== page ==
The most broadly described zone is the grass páramo. Grass páramos cover large areas of mountain ranges, while others are limited to small areas on slopes and summits of very high mountains. The term "páramo" is sometimes used to refer to this specific type. It has continuous vegetation and plant cover with a "yellowish to olive–brown" look due to the combination of dead and living grasses. The grass páramo extends from approximately 3,500–4,100 m (11,500–13,500 ft), and is composed of mostly tussock-grasses and bunch-grasses. Grasses of the Calamagrostis and Festuca genera tend to dominate this zone. Other common vegetation includes large and small shrubs, stunted trees, cushion plants, herbs, and rosette plants. While these are the dominant species, grass páramos can also contain tall- and short-grass communities, including herbaceous and woody vegetation. Due to its easier access and high levels of grass, this zone is more impacted by humans and suffers from both burning and grazing activities.
Subpáramo is the lowest and most diverse zone. At 3,000–3,500 m (9,800–11,500 ft), it is a shrub-dominated zone that combines aspects of both the grass páramo above and the forest below. Along with shrubs, this zone also contains small, scattered trees which gradually transition into the grasses and herbs of the grass páramo above. Plant communities in this vegetation zone are also known to include thickets that are mainly composed of shrubby or woody vegetation, including species from the Ilex, Ageratina, and Baccharis genera. Fragmented forests can appear in the subpáramo due to microclimatic or edaphic conditions, yet the more abrupt changes are generally due to anthropogenic disruption such as cutting, burning, and grazing activities. Because of these high levels of disruption, it is believed that subpáramos are made up of largely secondary-growth communities. The high levels of disruption also make this zone particularly difficult to define, as humans typically extend and expand the zone for their own purposes, sometimes over hundreds or thousands of years. This has altered forest lines, often lowering them by several hundred meters, which has also affected the zoning habitats for many animals.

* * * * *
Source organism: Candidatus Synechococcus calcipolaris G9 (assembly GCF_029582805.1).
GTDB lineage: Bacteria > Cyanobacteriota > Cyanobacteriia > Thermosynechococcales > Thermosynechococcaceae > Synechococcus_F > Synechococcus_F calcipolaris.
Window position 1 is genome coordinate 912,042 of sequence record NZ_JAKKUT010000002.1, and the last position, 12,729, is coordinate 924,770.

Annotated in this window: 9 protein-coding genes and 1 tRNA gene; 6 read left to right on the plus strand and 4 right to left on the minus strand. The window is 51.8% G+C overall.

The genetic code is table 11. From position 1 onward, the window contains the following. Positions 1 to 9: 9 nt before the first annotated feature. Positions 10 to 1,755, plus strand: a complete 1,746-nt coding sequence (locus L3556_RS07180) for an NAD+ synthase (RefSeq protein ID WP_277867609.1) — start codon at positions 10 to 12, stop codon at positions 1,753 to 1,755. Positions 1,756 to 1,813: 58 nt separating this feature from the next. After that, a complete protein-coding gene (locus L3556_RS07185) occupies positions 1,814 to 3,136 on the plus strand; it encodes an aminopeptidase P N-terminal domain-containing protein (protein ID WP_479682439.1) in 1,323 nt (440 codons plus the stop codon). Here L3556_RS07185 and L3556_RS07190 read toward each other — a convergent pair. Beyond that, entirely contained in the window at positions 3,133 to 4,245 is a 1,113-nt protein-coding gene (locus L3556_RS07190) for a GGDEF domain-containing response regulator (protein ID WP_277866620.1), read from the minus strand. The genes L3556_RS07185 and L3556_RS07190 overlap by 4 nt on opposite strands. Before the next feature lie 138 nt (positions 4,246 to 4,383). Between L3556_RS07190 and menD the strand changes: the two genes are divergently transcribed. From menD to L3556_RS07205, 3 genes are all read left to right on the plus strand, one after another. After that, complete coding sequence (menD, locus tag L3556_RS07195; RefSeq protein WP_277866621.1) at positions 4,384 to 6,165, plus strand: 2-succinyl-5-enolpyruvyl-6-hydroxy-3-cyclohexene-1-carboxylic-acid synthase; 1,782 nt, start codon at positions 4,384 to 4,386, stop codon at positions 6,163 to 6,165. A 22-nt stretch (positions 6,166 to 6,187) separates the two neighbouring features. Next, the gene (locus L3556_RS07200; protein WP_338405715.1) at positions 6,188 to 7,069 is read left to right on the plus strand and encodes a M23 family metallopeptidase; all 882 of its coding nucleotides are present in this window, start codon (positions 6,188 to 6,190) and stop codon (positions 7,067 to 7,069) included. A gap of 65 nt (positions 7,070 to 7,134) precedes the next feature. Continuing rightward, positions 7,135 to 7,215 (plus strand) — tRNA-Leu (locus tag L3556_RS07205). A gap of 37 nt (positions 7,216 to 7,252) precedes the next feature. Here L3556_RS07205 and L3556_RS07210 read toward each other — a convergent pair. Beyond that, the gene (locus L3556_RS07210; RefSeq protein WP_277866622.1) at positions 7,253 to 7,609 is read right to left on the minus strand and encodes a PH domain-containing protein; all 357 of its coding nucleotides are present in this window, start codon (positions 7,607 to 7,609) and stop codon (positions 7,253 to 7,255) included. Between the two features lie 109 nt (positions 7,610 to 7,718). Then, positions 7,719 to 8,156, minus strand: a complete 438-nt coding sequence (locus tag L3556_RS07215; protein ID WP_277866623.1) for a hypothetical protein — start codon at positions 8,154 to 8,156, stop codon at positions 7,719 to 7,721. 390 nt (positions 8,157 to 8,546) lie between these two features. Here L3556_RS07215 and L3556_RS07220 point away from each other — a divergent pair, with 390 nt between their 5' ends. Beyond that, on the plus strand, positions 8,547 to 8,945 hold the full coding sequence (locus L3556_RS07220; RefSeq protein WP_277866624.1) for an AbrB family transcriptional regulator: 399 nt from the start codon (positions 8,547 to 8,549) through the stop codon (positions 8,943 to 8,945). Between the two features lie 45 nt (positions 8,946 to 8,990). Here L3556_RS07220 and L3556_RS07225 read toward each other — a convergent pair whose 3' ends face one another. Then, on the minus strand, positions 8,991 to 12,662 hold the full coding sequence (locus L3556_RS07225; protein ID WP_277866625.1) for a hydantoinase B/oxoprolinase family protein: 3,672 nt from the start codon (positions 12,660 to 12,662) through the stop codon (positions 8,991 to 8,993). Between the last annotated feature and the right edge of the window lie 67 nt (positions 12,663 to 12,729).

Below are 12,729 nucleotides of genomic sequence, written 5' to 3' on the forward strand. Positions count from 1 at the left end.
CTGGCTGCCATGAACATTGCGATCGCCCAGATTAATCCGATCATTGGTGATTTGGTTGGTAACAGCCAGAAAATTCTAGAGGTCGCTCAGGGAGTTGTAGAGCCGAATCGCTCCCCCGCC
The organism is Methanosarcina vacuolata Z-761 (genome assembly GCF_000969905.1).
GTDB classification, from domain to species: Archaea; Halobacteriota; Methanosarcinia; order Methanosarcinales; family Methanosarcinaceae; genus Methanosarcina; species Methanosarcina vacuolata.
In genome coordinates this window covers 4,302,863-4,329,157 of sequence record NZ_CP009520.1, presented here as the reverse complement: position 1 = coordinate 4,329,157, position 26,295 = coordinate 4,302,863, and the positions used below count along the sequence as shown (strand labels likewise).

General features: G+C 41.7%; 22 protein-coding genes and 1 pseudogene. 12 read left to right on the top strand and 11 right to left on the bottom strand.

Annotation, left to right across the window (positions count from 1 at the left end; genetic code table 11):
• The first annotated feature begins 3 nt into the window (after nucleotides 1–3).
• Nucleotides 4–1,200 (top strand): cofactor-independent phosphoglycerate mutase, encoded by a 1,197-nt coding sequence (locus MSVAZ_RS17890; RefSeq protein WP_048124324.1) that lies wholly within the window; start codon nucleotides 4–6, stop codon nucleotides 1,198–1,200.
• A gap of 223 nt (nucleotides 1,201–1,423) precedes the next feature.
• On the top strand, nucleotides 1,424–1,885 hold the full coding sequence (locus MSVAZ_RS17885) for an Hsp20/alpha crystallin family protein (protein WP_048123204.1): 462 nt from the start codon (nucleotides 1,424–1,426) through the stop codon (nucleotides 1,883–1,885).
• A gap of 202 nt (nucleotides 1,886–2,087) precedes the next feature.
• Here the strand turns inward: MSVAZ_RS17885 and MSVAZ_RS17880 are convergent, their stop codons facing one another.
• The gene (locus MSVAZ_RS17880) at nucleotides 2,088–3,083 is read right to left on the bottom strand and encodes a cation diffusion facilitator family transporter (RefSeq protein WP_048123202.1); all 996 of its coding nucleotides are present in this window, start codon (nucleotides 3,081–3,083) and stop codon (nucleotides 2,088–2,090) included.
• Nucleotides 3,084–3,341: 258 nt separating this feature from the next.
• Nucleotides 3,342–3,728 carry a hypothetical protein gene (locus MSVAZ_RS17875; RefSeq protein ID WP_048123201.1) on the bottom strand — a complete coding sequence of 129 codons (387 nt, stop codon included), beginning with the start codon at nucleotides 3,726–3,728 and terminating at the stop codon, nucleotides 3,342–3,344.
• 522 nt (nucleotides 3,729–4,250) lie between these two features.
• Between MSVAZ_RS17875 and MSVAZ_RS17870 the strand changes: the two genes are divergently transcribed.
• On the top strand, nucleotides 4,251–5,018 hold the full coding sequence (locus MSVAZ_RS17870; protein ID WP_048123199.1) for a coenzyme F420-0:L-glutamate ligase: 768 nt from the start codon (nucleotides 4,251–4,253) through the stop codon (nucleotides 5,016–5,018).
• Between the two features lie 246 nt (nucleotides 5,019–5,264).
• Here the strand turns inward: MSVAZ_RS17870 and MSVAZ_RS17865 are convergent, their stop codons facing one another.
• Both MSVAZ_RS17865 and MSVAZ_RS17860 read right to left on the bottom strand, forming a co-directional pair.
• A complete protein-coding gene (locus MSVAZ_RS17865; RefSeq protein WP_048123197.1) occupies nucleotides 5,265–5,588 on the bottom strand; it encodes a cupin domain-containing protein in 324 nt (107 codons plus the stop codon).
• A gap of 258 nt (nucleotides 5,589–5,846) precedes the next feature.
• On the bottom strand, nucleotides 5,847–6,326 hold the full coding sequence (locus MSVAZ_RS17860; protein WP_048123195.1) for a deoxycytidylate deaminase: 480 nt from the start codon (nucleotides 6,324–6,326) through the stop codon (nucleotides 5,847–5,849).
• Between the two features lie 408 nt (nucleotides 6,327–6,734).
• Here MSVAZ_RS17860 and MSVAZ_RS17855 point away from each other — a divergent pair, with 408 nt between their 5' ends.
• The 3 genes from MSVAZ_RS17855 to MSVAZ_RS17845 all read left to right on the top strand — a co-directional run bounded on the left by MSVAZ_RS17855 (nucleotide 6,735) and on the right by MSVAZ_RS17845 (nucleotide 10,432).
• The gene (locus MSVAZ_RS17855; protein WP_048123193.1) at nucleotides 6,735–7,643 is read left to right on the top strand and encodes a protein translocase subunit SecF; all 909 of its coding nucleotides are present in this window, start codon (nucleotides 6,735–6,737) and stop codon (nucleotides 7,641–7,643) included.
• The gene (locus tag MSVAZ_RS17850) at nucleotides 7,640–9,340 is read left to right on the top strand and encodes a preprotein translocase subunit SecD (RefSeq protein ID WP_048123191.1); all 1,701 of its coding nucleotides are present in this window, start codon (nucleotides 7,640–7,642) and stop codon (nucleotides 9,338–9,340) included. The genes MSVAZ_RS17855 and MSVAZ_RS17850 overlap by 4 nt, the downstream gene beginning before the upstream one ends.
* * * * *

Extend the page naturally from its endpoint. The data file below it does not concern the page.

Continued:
The vegetation of the páramo provides shelter and habitat for a variety of mammals, birds, insects, amphibians, and reptiles. Some animals commonly found in páramo ecosystems include the Culpeo (sometimes called the páramo wolf), the white-tailed deer, and the spectacled bear which occasionally forages in the high páramo for its favored food, Puya bromeliads. Invertebrates such as grasshoppers, cockroaches, beetles, and flies are found in the subpáramo. Amphibians have been well documented in páramo ecosystems, including salamanders such as Bolitoglossa species and frogs such as Eleutherodactylus species. Reptiles include lizards of the genera Stenocercus, Phenacosaurus, and Proctoporus.
Sixty-nine species of birds are considered to be "total users" of páramo habitats, with "41 species making it their primary habitat and 16 as indicator species". The Andean condor, also called "king of the Andes", is known for its wide wingspan, but is no longer frequently seen. The most numerous bird families in the páramo include eagles, hummingbirds, ovenbirds, thraupid "finches", and tyrant flycatchers. Some hummingbirds tolerate the cold climate by going into "a kind of nightly hibernation."
Hummingbirds, bees and flies are all important pollinators in the páramo, while birds and smaller mammals such as rabbits and guinea pigs are important seed dispersers. Many of the larger mammals of the páramo are rare due to hunting.
Human impact and climate change
Humans have inhabited the páramo of the Andes for approximately the past 15,000 years. Deforestation has been extensive and in some cases, like the northern Andes, 90-95% of forests have been cleared. Other sites in Venezuela and Colombia show evidence that humans settled there at least 800 years ago and used the land for agriculture and hunting.
When Europeans came to the Americas they introduced exotic plants and animals that greatly affected the land, especially cattle, which were introduced to the páramos in the early 18th century. By the 20th century the growing population of settlers led to an increased demand for land, and páramo ecosystems suffered accordingly. As more land was needed for cattle, fire was used to clear land, and eventually páramos became excessively burned and overgrazed. Both burning and grazing have damaged vegetation, soils, species diversity, and water storage capacity of the páramos. In burned and disturbed sites that were studied in the Andes the pH and phosphorus concentration in the soil are higher than in non-burned sites. Climate change is becoming an increasingly pressing issue for páramo ecosystems. Growing populations in Colombia, Venezuela, and Ecuador have forced settlements in higher elevations covering more páramo. Recent developments such as construction of aqueducts, drainage systems, and roads, mining, and afforestation have been a huge additional páramo disturbance. Increases in temperature extremes are forcing many fauna and flora species to higher grounds, and eventually they could face extinction. The flora of páramos is adapted to specific conditions and is thus vulnerable to even small climatic change. Climate change in the Andes is causing glaciers in the páramo to disappear and a drop in rainfall, virtually drying up páramo and in turn, drying up the water supply for cities such as Quito, Ecuador and Bogotá, Colombia.
On 8 February 2016, the Constitutional Court of Colombia banned all mining operations in the paramos, prioritising the protection of the environment, and terminating 347 mining licenses that had operational rights in the ecosystem.